Josh Brolin | Interview
Actor Josh Brolin can take a joke. He can dish them out, too.
To help promote his new movie No Country for Old Men, Ethan Coen pulled a little prank. He wrote a piece for Esquire claiming that the casting of Josh Brolin was a mix-up: The moviemakers wanted his father, James Brolin (’70s star and Barbra Streisand’s husband), but the casting agent got the wrong guy. So Coen said he got a hasty rewrite to suit the younger man. It’s a gentle jab at Josh Brolin, who’s worked steadily but gained little recognition—until now.
Suddenly, Brolin finds himself in three Oscar-contending movies in one season (No Country, In the Valley of Elah, American Gangster) and earning praise for his work with the Coens as Llewelyn Moss, a Texas hunter who discovers $2 million in drug money and goes on the run. Brolin Junior is taking Coen’s joke—and his rising Hollywood stock—in stride.
What do you think about this Esquire gag Ethan Coen wrote?
I think it’s one of the funniest things I’ve ever read in my life. Actually, I asked Ethan to do this. Esquire contacted me and asked me if I wanted to be in their Esquire 100 issue. I called Ethan to suggest that he interview me or something, and he said, “Can I just write it?” So he sent it to me in e-mail and he said, “What do you think, do you think it’s too much?” I read it and thought it was freakin’ hilarious.
But some people believed it.
Somebody asked Ethan and me in a press conference about “the fact you hired Jim Brolin and ended up with Josh.” What the fuck? Are you serious? I don’t mean to put anybody down, but God, the intelligence level.
How did you really get involved with this project?
Sam Shepard told me about the book. He said, “I just read this book by Cormac McCarthy. It’s called No Country for Old Men. It’s phenomenal. Go get it tomorrow. I heard they’re doing a movie about it with Tommy Lee [Jones].” He mentioned the Coens and he goes, “I hope they don’t fuck it up.” I was so blown away by the characters, I never thought once about doing the movie or wondered if I could play Moss.
Why didn’t it cross your mind?
Because I’ve been in that situation many times. It usually takes directors who don’t really listen to the studio to fight for me for a role like that. David O. Russell did it on Flirting with Disaster. He said, “I have to have him in this movie.” It’s the only reason why I was in the movie. I didn’t get paid or credit. I think I’m the only one who didn’t get credit. So however difficult they make it for me, I’m used to it.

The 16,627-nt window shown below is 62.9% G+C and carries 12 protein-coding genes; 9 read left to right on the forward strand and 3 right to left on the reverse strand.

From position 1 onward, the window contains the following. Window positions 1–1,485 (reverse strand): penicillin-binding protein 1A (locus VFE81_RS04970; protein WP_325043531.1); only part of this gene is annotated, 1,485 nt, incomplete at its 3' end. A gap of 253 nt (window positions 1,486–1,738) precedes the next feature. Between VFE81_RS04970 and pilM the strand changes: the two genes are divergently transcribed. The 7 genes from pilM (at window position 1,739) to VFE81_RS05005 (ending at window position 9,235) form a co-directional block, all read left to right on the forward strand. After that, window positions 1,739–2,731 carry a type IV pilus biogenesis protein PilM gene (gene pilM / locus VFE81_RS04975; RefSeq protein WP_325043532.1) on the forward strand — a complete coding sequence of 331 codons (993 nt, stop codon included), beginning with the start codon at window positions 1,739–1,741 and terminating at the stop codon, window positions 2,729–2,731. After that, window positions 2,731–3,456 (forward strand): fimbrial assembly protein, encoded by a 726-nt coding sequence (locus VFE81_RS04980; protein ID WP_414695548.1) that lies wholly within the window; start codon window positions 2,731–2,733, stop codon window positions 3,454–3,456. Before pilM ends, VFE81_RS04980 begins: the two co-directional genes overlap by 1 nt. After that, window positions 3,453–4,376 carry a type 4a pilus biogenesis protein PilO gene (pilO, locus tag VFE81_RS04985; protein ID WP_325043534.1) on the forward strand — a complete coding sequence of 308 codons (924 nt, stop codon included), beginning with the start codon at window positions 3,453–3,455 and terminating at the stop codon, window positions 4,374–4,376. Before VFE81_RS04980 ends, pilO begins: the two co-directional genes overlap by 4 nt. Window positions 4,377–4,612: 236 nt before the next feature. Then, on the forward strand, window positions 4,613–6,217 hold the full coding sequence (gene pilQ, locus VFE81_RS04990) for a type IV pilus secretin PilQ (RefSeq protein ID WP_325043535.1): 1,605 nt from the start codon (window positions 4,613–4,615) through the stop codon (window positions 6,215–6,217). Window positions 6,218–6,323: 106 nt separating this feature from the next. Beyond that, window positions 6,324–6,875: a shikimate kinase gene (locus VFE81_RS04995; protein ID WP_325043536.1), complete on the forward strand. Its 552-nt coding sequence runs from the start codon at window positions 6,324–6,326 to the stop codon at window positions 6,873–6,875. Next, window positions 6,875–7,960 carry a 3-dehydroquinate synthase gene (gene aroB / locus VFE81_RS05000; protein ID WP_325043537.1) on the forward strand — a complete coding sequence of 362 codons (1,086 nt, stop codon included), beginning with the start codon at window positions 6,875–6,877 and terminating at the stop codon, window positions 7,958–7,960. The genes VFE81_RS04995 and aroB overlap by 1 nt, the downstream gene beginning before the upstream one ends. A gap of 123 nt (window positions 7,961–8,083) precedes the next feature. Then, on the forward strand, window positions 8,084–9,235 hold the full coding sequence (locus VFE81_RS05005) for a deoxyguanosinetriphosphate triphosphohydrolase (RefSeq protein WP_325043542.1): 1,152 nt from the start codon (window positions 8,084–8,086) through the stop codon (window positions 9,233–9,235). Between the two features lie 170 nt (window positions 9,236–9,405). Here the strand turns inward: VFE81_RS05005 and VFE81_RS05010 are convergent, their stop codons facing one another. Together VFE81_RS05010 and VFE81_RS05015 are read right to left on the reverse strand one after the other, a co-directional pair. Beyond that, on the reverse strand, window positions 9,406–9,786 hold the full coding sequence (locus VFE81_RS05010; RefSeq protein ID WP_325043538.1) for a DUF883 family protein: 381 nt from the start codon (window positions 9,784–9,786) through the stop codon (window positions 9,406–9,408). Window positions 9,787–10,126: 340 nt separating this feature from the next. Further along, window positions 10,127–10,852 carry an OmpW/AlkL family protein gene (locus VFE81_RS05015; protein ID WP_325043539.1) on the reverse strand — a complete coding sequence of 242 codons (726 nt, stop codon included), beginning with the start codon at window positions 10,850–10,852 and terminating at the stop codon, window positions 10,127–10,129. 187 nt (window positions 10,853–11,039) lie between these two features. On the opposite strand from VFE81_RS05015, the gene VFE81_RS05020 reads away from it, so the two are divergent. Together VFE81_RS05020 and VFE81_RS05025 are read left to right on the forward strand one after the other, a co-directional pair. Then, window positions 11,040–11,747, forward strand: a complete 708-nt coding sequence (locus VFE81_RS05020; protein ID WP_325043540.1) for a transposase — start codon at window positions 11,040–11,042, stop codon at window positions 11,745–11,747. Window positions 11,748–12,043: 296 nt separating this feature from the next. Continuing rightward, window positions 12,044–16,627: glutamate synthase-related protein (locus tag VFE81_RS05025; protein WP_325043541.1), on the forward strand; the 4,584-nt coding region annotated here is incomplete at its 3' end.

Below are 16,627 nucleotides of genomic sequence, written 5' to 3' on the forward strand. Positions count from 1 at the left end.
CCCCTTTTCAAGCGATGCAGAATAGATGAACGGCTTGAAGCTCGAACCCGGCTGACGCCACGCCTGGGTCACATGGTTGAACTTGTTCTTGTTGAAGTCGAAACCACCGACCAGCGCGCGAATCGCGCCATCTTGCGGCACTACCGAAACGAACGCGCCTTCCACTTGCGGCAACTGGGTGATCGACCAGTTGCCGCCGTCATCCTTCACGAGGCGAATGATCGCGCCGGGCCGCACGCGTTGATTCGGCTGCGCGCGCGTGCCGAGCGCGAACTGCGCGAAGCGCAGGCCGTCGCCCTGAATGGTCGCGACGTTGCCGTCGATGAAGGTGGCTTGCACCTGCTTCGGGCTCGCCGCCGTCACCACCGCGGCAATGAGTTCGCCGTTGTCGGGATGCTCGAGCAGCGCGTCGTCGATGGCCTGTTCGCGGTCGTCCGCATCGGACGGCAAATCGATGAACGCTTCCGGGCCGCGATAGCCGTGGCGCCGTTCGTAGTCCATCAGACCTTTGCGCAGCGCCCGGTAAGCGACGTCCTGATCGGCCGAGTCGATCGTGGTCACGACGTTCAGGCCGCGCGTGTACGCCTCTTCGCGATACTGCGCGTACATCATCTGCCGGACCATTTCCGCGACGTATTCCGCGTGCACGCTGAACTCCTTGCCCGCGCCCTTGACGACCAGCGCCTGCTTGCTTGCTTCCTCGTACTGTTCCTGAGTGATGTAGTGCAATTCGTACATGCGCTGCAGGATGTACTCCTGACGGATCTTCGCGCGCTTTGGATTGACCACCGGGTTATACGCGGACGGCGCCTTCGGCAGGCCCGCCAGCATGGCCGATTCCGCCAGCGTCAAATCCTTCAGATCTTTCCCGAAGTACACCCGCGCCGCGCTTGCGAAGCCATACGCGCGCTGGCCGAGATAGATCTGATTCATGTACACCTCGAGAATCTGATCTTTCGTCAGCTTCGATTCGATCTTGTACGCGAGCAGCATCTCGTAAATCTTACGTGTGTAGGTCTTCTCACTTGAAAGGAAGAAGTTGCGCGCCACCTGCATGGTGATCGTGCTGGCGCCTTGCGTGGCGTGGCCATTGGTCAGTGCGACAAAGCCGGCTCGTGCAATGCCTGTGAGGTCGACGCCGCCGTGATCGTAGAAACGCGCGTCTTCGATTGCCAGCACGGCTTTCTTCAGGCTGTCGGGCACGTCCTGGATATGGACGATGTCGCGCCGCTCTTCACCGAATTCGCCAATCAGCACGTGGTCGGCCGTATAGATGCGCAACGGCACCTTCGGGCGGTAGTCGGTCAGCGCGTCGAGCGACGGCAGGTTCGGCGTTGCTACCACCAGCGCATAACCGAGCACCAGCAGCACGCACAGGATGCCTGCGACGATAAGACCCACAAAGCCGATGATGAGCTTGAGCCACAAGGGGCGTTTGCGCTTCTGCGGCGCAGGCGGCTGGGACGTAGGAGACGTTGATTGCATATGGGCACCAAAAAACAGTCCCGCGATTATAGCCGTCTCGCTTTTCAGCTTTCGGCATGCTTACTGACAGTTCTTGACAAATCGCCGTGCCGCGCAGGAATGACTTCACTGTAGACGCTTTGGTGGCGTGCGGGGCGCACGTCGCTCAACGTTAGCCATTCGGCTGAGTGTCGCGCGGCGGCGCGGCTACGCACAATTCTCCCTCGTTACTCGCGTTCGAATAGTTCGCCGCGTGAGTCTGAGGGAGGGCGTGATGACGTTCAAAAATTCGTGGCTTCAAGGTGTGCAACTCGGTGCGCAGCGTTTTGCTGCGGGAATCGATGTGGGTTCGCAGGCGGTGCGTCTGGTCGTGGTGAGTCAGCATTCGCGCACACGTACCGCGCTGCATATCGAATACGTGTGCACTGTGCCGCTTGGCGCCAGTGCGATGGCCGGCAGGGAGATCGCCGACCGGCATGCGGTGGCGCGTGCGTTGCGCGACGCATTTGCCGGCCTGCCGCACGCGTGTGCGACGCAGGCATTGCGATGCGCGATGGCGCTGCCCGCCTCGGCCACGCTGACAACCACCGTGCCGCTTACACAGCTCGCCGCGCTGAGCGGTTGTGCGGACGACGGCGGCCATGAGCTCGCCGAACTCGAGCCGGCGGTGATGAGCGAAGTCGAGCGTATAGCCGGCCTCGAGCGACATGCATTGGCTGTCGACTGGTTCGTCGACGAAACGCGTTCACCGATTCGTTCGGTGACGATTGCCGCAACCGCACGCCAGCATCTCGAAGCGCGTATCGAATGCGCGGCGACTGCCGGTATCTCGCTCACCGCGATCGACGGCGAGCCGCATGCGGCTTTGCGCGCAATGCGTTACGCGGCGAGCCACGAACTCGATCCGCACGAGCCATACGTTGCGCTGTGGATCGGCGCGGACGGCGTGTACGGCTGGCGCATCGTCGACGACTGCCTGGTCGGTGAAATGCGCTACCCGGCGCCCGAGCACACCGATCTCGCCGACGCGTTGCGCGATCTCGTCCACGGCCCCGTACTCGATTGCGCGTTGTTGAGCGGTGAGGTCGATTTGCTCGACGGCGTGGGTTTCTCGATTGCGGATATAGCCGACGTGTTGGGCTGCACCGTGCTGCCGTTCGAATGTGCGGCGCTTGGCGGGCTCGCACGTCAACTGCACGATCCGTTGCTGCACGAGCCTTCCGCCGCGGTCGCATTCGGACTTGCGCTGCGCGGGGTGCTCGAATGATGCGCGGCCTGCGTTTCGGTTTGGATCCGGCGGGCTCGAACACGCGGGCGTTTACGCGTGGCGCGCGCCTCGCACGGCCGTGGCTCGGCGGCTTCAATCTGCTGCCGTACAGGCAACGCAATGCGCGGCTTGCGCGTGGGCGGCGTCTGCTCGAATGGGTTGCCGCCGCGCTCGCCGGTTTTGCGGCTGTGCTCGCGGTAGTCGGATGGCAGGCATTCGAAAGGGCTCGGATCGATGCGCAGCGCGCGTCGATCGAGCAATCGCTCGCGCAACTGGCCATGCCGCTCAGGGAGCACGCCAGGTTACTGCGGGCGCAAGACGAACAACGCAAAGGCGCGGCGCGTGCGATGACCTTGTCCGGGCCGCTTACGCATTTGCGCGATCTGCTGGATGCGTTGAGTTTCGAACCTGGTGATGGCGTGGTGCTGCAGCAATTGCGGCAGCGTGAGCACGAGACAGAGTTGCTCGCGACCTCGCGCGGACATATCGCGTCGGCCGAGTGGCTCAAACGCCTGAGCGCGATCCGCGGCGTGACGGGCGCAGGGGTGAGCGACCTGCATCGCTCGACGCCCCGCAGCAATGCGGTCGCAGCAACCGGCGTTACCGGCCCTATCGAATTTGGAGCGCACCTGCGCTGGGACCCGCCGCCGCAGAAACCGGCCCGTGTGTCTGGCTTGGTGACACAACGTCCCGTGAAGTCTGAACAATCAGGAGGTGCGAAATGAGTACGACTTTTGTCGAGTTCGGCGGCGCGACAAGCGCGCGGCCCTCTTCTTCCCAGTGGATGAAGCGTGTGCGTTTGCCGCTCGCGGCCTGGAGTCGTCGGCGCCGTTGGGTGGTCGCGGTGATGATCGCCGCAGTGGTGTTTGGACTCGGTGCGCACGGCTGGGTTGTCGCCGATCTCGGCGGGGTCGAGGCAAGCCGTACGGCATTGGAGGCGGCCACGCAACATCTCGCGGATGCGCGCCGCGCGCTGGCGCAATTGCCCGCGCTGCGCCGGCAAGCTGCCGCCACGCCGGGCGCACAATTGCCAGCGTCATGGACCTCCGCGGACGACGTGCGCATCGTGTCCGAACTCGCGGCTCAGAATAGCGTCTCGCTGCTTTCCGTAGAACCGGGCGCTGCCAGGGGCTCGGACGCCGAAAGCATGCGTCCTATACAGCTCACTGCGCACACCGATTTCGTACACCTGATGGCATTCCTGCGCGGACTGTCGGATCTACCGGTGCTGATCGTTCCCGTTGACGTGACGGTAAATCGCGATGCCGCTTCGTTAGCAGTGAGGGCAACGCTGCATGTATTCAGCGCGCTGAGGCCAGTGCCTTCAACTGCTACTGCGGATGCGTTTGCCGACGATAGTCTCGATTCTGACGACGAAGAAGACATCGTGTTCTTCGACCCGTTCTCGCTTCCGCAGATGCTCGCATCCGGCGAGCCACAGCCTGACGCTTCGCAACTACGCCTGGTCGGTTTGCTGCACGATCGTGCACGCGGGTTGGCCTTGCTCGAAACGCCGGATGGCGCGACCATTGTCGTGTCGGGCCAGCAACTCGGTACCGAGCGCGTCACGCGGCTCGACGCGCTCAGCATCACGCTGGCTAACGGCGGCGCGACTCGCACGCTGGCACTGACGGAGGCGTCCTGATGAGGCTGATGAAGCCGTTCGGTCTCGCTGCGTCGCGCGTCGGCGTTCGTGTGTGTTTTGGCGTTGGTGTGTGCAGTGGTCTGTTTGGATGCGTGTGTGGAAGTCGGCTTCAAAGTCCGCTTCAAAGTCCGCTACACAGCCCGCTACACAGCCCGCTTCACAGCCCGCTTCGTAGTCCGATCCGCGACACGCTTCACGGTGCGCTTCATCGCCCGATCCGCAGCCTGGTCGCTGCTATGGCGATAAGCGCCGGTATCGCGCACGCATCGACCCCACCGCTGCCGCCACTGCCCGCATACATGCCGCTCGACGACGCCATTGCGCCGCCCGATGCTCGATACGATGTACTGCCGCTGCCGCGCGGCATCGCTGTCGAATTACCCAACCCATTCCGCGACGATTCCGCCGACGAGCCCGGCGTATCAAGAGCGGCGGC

But you’ve been really busy this year. How’s it been, balancing professional life and family life?
I’ve turned down many, many movies to stay home with my family. The hard part is not my kids, it’s my wife [actor Diane Lane] and I. Because she’s working, I’m working. We spent very little time together for about 12 months. Finally we said, “That’s enough.” She’s my wife, man. I like being around my wife.
In No Country, you spend the vast majority of your time onscreen alone. That must be a challenge.
For me, for a guy who appreciates language and dialogue, it was a great challenge to do something like this and figure out ways to manifest an idea without words and not overcompensate by doing physical things as fillers, like scratching when I don’t really itch. The fear is you’re going to be boring. Just as an actor, as an ego, if I’m sitting here in this interview with you, and if it’s all laconic, you’re going to go, “What a horrible interview!” So I have that fear.
What was the vibe on the set of No Country? I mean, you’re working with the Coens and Tommy Lee Jones and Javier Bardem—an interesting group of people.
We had fun. The Coens were readily available for a laugh, but as conversationalists they don’t feel the need to uphold their end of the conversations. There’s no ego involved, no petting going on. I didn’t like it in the beginning, I wasn’t used to it: Am I doing well, am I not doing well, are we on the right track? Then after a while you just do your work. In general, I don’t trust petting anyway: “You’re amazing, oh my God!”
What was your reaction when you saw the finished film?
[Grins] I thought it was going to be more like The Big Lebowski. I came up to Joel and Ethan after I saw the movie and I said, “That wasn’t very funny.” They’re like, “Shut up.”
No Country for Old Men is in theaters now.